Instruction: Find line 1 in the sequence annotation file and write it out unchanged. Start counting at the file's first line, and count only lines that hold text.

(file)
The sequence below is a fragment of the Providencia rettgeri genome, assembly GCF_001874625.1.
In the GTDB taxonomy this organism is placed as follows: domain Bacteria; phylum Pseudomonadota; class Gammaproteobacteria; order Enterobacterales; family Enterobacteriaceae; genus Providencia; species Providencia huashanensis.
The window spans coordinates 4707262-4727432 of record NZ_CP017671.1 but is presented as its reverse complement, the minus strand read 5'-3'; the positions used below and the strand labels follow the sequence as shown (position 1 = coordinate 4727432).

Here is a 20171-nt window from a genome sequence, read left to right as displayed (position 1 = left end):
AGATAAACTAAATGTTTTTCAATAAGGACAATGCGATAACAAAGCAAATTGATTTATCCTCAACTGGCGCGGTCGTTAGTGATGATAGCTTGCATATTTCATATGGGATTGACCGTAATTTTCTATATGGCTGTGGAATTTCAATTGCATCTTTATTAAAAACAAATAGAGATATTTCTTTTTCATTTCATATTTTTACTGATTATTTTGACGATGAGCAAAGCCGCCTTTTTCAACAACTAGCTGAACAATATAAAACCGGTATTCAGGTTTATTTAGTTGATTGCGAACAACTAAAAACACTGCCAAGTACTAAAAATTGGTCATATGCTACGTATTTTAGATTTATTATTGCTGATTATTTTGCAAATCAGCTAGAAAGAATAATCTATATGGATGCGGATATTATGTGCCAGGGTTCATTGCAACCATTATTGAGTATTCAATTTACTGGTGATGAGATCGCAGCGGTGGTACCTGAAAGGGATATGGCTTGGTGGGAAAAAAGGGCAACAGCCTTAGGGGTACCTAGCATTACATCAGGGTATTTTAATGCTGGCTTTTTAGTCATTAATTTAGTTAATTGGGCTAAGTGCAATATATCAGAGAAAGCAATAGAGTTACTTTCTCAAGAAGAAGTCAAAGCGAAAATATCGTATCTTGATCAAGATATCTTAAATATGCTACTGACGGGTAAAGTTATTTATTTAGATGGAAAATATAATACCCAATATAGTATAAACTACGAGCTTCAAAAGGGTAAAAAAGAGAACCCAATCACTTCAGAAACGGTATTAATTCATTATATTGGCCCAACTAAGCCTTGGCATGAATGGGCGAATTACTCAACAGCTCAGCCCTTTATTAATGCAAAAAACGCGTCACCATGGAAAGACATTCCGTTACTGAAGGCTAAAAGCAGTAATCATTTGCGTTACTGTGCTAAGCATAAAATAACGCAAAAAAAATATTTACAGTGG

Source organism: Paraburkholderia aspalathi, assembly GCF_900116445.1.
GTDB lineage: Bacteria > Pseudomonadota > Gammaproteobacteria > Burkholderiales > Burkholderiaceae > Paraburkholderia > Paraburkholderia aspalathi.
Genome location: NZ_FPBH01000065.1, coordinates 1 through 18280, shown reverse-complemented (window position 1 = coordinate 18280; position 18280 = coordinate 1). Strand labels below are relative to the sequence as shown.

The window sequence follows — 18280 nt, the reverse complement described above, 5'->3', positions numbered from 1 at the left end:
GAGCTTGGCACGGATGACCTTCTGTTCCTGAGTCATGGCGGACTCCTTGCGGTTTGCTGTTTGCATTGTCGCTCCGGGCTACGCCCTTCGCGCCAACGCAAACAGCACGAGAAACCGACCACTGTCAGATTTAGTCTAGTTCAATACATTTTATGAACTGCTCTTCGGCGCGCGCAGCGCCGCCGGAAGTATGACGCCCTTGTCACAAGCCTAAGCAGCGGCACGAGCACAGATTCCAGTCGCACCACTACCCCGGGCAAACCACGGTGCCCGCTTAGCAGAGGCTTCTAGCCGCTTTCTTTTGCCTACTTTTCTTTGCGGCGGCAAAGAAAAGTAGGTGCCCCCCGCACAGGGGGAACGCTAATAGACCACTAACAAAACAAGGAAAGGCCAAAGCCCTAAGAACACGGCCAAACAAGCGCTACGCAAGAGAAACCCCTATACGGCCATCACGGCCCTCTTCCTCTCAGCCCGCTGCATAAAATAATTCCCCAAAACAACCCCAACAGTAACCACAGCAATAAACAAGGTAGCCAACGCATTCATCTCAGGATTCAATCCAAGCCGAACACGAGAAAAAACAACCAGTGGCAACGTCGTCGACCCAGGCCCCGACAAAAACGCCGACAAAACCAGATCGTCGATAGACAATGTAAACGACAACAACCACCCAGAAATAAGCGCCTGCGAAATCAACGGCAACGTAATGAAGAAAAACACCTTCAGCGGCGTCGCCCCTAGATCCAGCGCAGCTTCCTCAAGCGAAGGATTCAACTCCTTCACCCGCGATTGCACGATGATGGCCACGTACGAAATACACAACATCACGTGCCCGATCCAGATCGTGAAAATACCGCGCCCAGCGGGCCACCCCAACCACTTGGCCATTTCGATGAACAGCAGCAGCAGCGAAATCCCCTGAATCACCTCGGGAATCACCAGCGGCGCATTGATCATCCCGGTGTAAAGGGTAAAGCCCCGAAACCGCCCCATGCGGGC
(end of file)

The sequence below is a fragment of the Providencia rettgeri genome, assembly GCF_001874625.1.